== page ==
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Divorce

Atlanta, Georgia Divorce Attorney

If you are considering filing for divorce, or your spouse has already filed, our family law attorneys can assist you with the process. We can help guide you through every step of the divorce process, including filing and serving the relevant paperwork, negotiating divorce agreements, and dividing property. Our law firm can handle both contested and uncontested divorce.

Requirements for Obtaining a Divorce in Georgia

Georgia is a no-fault divorce state. This means that one or both parties filing for divorce can obtain one simply by stating a belief that irreconcilable differences are at play, meaning that no one party is at fault for the marriage failing. Alternatively, the spouse filing can cite fault grounds for a marriage's failure when filing for divorce. Some possible fault grounds include:

  • Adultery
  • Abandonment
  • Force or fraud used to obtain the marriage
  • Mental incompetency at the time of marriage
  • Being convicted of and imprisoned for criminal actions
  • Emotional or physical abuse
  • Alcohol or drug addiction

No-fault divorce is more commonplace in Georgia because the process is much faster. In a no-fault divorce, the spouse filing for divorce simply needs to prove to the court that the two spouses are incompatible, and this incompatibility will never be resolved. This applies even if one spouse's actions did actively contribute to the breakdown of the marriage. By contrast, if a spouse cites specific fault grounds when filing for divorce, then they will need to make a case for these fault grounds in court, which can prolong the process.

In order to obtain a divorce in Georgia, the spouse filing for divorce must have been a resident of that state for at least six months. Although you and your spouse must be legally separated in order to file for divorce, this does not mean that you cannot share a residence at the time of filing. Under Georgia law, a couple who is no longer engaging in marital relations and considers themselves to be in a state of separation is considered legally separated, even if they are still living in the same house.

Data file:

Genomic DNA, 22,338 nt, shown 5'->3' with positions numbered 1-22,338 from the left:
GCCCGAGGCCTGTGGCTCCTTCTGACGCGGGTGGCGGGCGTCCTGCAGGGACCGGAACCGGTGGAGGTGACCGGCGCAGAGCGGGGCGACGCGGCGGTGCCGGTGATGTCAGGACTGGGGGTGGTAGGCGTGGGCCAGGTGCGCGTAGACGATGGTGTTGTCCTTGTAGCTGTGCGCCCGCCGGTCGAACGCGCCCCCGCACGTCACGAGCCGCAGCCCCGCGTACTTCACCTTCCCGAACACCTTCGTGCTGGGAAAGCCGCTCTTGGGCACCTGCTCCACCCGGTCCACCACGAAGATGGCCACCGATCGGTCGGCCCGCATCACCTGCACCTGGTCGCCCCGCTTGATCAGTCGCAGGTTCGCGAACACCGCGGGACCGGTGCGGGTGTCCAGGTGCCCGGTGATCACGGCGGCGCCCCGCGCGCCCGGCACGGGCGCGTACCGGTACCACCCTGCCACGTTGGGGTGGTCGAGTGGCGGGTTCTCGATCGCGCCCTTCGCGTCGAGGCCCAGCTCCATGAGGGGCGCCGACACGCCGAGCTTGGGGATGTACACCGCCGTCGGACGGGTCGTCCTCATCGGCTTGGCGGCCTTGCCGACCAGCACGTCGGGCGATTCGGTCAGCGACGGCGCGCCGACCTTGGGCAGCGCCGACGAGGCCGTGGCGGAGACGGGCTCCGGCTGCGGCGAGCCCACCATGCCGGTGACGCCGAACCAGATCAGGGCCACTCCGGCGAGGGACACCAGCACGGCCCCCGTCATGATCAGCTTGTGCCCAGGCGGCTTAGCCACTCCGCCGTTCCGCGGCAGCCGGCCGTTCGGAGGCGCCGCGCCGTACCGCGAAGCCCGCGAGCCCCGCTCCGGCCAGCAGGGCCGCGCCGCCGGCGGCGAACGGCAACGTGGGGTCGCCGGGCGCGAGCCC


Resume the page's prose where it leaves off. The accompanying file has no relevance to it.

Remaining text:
The party seeking the divorce must file a complaint for divorce with the appropriate superior court. This document will contain information including living arrangements, children, marital assets and debts, and the specific reason for divorce. This complaint will then be served on the other spouse, who will then have 30 days to file a written answer to the complaint for divorce.

Georgia courts will not grant a divorce until 30 days have elapsed since the complaint for divorce was served on the non-filing spouse. This applies even if both spouses want to finalize their divorce as soon as possible. Conflict and frustration are natural parts of every relationship, and the court would rather give both parties a period of time to cool down than risk beginning the divorce process for a couple that may reconcile.

Contested v. Uncontested Divorce

Divorces can either be contested or uncontested. In an uncontested divorce, both spouses have come to an agreement on how all aspects of the divorce will be handled. This includes child custody arrangements, child support and alimony, and how marital assets will be divided. From there, it is simply a matter of creating a separation agreement laying out the terms for divorce in a fair and equitable manner and filing the appropriate paperwork with the court.

However, if you and your spouse disagree on any potential divorce arrangements, then the divorce is considered contested. When this happens, couples may hire a divorce mediator, a third party who can help them discuss and resolve the issues that occur in their divorce. Alternately, they may choose to bring their divorce to the appropriate superior court, allowing the judge to have the final say on how the issue will be resolved.

Your family lawyer can help you obtain all information relevant to your divorce. This can include witness statements, depositions, financial records, and documents related to marital assets and/or children of the marriage. You, your spouse, and your respective legal counsel will then negotiate proposed divorce settlements. If it is still impossible for you and your spouse to come to an agreement, then your case will go to court.

During the trial, you and your spouse can present evidence to the court and have your attorney call character witnesses to testify on your behalf and be cross-examined by the opposing counsel. After the judge has heard both sides of the case, the court will come to a decision regarding the issues at play in your divorce, including who receives custody of the children, whether alimony will be awarded and if so, how much, and how marital assets and debts are to be divided.

Our Family Law Attorneys Can Help  

Contact the Don Turner Legal Team today if you are considering filing to divorce, or if you spouse already has filed. Our family lawyers can help you navigate any issues that arise in your divorce and obtain the best possible resolution for your case.

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